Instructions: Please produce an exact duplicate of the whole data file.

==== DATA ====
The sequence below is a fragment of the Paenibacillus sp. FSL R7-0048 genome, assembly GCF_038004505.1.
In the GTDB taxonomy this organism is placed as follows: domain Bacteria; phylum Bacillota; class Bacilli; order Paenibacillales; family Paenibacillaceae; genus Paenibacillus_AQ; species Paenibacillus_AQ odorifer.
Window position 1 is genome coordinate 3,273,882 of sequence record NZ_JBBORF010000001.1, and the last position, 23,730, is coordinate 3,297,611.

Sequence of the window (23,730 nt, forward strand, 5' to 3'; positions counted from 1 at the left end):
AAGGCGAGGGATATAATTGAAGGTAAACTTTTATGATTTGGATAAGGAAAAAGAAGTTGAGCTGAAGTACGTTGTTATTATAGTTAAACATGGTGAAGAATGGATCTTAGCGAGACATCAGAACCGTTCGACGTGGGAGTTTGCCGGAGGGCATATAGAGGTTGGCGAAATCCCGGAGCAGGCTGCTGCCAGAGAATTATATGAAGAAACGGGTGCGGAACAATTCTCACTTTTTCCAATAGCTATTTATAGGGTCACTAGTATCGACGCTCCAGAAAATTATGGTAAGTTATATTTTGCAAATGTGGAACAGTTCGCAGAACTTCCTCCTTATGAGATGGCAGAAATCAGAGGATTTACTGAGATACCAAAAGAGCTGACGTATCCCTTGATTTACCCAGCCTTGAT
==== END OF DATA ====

The sequence below is a fragment of the Paenibacillus sp. FSL R7-0048 genome, assembly GCF_038004505.1.
In the GTDB taxonomy this organism is placed as follows: domain Bacteria; phylum Bacillota; class Bacilli; order Paenibacillales; family Paenibacillaceae; genus Paenibacillus_AQ; species Paenibacillus_AQ odorifer.
Window position 1 is genome coordinate 3,273,882 of sequence record NZ_JBBORF010000001.1, and the last position, 23,730, is coordinate 3,297,611.

Sequence of the window (23,730 nt, forward strand, 5' to 3'; positions counted from 1 at the left end):
AAGGCGAGGGATATAATTGAAGGTAAACTTTTATGATTTGGATAAGGAAAAAGAAGTTGAGCTGAAGTACGTTGTTATTATAGTTAAACATGGTGAAGAATGGATCTTAGCGAGACATCAGAACCGTTCGACGTGGGAGTTTGCCGGAGGGCATATAGAGGTTGGCGAAATCCCGGAGCAGGCTGCTGCCAGAGAATTATATGAAGAAACGGGTGCGGAACAATTCTCACTTTTTCCAATAGCTATTTATAGGGTCACTAGTATCGACGCTCCAGAAAATTATGGTAAGTTATATTTTGCAAATGTGGAACAGTTCGCAGAACTTCCTCCTTATGAGATGGCAGAAATCAGAGGATTTACTGAGATACCAAAAGAGCTGACGTATCCCTTGATTTACCCAGCCTTGAT